Thanks to George Howard for being so kind as to share his knowledge with all of us. Thanks to Shane Hennessey (a user member on the site and a student of George) for arranging this. If you like what you see below, be sure to pick up George's book, "Getting Signed: An Insider's Guide to the Record Industry".
Frank: George, you've been around the business for quite some time. You've seen it grow, evolve and change. What are some of the main differences between the industry now, and the industry 10-15 years ago? George: It's interesting, if you think about where the industry was, say 15 years ago (1990), we were deep in the midst of the conversion from analog to digital (i.e. From vinyl/cassette to CD). You have to remember that the majors thought CDs were not going to be around for long, and were VERY reluctant to adopt them. There slow adoption of the technology that would ultimately sustain them over the next decade or so allowed numerous indies to carve out niches for themselves (the label I eventually ended up president of, Rykodisc, was in fact the first CD-only label). Eventually, of course, the majors did embrace CDs, but some of the companies that were early adopters of the technology that so threatened the majors are still around today. The parallel to today is, I think, obvious. The majors have until the past year or so really feared the new technology. Now they are embracing as quickly as they can, but in their slowness to move, companies (call them labels if you want) have take advantage of the opportunity. There's a pattern there, and I think it's instructive in this time of massive change to be aware of it. As it was in the late 80s and early 90s, it is now again a great time for entrepreneurs, and people willing to embrace the new tools.
There are other similarities. I was able to start my first label b/c there was an infrastructure created by bands and labels like Black Flag/STT, Minor Threat/Dischord, Butthole Surfers/Touch & Go, Replacements/Twin Tone who reacted against the major label system and created their own. This provided both media (fanzines, etc.), clubs, and distribution. I was able to insert the bands I worked with into the system b/c of the groundwork that these bands and labels created. (For a really excellent description of these times, PLEASE read "Our band Could be Your Life" by Michael Azerrad.) I think we're seeing sort of a similar thing now in the sense that there are tremendous numbers of people (bands/entrepreneurs, etc.) who feel disenfranchised and marginalized from the major system (these are powerful emotions). What makes this time really interesting (and comparable to the early nineties) is that, again, we have systems where these types of people can insert themselves. Be it myspace, pure volume, CDBaby or the countless blogs, once again, there are communities being built. This is what it takes for artists to connect w/ their constituents.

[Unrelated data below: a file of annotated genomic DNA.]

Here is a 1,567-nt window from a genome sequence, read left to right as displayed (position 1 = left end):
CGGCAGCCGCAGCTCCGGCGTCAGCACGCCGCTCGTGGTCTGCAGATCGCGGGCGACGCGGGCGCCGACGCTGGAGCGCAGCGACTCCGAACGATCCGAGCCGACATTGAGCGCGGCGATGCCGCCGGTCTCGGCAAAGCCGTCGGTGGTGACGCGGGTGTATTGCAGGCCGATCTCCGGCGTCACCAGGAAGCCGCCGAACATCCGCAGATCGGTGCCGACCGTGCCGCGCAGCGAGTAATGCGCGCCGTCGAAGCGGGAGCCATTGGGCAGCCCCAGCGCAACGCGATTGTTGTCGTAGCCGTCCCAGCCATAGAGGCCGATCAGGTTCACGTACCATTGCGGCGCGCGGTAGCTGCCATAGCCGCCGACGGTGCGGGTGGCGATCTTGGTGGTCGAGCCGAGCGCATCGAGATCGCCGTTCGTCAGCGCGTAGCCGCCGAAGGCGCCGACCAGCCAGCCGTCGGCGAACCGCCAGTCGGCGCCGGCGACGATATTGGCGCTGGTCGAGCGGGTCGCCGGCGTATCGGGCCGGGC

There are differences of course. The technology is obviously very different. Making records then, and I definitely made my records ECONO, was still expensive - just the cost of tape was rough. Mailing lists, fanzines, etc were expensive to create, update, and utilize, and printing record jackets and cd booklets was a much larger process. That said, it kept the market somewhat smaller. Not everyone could do it. Today, EVERYONE CAN DO IT, and while that's great, it also floods the market and makes it harder to stand out.
That leads me to the constant: marketing (be it by playing live, getting reviews, getting airplay, etc) is as important now, if not more important, as it was then. Those who did it well succeeded then, and will succeed now.
Frank:When teaching your students about the business, what are some of the most important general rules and advice you give them. George: 1. distribution follows marketing (people always want distribution, but if you get it and you're not an effective marketer - you're cooked. Much better to create demand - through marketing - and let retailers/distributors come to you).
2. The record biz is a pull through biz, not a push through biz. In other words, what are you going to do for your band to make people pull them off the shelf, or pull them down from iTunes. You can't push it out via distribution or anything else.
3. When considering signing to a label or doing a distro deal for your label, the more you bring to the table, the less they can take away. Bands are so eager to do a deal w/ whoever that they make bad deals. Much better to wait, do everything you can yourself for as long as you can, and then TELL THE LABEL THE TERMS YOU WILL ACCEPT.
4. Whether you're in a band, starting a label, starting a pr company, management company, whatever: do everything you can yourself for as long as you can before hiring someone else. If you don't do this, how will you know if who you hired is doing a good job?
5. If you're in a band or working w/ bands, you must have or create a story. It's simply not good enough to be a band that writes good songs. There are more than 30k records commercially released each year, there are over 200k bands on myspace. If you don't have a story (and that can be any number of things), you won't succeed.
6. The essential quality for any artist (or any artist that you will work w/) must be that they are absolutely convinced that their music must be heard. If they're not, they won't make it through the tough parts.